• Operating system structure – The OS themselves are implemented as set of processes.
  • Concurrent processes (or threads) often need access to shared data and shared resources.
    • Processes use and update shared data such as shared variables, files, and databases.
  • Writing must be mutually exclusive to prevent a condition leading to inconsistent data views.
  • Maintaining data consistency requires mechanisms to ensure the orderly execution of cooperating processes.

Race Condition

  • The race condition is a situation where several processes access (read/write) shared data concurrently and the final value of the shared data depends upon which process finishes last
    • The actions performed by concurrent processes will then depend on the order in which their execution is interleaved.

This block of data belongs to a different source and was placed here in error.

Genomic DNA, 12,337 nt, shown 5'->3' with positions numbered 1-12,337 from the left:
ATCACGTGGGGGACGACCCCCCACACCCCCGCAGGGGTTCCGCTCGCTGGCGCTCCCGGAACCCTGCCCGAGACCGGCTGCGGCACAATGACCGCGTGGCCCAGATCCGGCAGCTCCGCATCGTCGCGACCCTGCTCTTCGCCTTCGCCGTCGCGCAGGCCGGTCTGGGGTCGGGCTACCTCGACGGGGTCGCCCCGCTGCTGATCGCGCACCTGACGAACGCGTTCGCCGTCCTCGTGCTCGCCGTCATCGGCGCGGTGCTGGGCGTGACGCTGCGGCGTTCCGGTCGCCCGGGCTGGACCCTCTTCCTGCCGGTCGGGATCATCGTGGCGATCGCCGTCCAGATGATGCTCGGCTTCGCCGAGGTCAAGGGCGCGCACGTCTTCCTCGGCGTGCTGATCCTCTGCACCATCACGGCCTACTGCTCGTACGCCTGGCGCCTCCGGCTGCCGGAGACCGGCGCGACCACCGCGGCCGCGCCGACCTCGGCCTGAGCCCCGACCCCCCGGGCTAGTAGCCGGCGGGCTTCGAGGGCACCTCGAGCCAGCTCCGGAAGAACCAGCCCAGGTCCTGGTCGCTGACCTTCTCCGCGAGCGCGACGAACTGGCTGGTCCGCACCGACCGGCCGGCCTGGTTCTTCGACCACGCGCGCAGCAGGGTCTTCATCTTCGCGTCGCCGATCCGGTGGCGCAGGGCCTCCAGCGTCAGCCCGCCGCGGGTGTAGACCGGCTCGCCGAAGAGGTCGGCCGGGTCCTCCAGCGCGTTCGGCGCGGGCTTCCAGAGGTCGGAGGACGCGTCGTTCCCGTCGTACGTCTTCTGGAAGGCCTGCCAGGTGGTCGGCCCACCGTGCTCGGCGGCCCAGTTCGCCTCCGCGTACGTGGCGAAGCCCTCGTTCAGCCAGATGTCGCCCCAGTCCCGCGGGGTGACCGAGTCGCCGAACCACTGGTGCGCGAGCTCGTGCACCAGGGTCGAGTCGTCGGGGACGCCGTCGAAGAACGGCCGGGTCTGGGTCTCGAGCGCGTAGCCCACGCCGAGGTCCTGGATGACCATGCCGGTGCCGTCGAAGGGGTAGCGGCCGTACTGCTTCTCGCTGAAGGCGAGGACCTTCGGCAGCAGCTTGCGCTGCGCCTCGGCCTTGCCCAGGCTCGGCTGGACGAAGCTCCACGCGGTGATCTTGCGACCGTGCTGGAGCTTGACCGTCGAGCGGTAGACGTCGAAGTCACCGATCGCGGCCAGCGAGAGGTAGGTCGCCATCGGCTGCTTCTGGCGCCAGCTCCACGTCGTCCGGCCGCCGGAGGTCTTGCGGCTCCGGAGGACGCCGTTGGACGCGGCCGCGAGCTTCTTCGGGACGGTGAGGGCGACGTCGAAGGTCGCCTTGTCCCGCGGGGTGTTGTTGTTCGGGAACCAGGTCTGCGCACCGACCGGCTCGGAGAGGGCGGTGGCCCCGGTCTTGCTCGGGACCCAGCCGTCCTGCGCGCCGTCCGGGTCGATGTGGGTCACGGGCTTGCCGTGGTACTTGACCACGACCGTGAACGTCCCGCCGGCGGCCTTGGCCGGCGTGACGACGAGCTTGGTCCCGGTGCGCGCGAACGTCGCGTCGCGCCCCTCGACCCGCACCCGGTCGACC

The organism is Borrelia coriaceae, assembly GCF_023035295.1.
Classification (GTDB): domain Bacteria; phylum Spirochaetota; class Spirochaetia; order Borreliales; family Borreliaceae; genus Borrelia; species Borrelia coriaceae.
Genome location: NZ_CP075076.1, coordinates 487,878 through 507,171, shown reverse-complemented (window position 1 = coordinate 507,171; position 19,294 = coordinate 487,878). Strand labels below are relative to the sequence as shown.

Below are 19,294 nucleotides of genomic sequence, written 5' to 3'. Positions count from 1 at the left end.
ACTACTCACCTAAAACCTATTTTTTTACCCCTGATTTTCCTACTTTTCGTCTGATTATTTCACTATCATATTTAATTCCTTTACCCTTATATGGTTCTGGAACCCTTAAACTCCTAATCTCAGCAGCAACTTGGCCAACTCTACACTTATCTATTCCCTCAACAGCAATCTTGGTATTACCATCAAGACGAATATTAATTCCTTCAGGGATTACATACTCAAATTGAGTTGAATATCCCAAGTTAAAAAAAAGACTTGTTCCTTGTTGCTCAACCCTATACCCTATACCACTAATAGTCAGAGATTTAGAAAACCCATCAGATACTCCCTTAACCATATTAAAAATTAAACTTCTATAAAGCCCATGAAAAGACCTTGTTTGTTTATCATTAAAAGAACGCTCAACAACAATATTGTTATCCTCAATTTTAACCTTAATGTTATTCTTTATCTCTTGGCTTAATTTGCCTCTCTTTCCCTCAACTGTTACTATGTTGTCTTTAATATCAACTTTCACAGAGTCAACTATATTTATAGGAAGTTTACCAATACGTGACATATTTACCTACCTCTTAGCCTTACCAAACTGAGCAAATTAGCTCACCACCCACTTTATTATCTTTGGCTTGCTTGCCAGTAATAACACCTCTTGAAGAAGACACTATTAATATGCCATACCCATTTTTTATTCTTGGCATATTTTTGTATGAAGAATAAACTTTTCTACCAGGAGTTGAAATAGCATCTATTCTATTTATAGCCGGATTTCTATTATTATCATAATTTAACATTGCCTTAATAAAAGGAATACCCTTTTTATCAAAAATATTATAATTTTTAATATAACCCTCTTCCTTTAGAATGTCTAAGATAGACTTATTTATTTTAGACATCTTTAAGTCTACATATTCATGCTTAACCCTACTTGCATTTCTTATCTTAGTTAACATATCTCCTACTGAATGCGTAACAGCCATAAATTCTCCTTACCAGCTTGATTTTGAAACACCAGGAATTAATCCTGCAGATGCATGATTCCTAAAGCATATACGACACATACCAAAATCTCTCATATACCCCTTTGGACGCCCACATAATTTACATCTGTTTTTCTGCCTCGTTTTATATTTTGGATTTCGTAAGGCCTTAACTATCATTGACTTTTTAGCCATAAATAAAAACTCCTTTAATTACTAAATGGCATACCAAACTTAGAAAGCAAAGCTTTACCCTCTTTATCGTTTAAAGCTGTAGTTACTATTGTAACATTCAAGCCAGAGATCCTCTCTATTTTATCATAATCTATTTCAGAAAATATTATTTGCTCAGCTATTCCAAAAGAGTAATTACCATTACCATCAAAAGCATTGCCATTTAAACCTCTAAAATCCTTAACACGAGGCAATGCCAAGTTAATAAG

• To prevent race conditions, concurrent processes must be coordinated or synchronized.
    • It means that neither process will proceed beyond a certain point in the computation until both have reached their respective synchronization point.

Critical Section/Region

  1. Consider a system consisting of
  2. n processes all competing to use some shared data.
  3. Each process has a code segment, called the critical section, in which the shared data is accessed.

The Critical-Section Problem

  1. The critical-section problem is to design a protocol that the processes can cooperate. The protocol must ensure that when one process is executing in its critical section, no other process is allowed to execute in its critical section.
  2. The critical section problem is to design a protocol that the processes can use so that their action will not depend on the order in which their execution is interleaved (possibly on many processors).

The solution to Critical Section Problem – Requirements

  • A solution to the critical-section problem must satisfy the following three requirements:
    1. Mutual Exclusion. If process Pi is executing in its critical section, then no other processes can be executing in their critical sections.
      • Implications: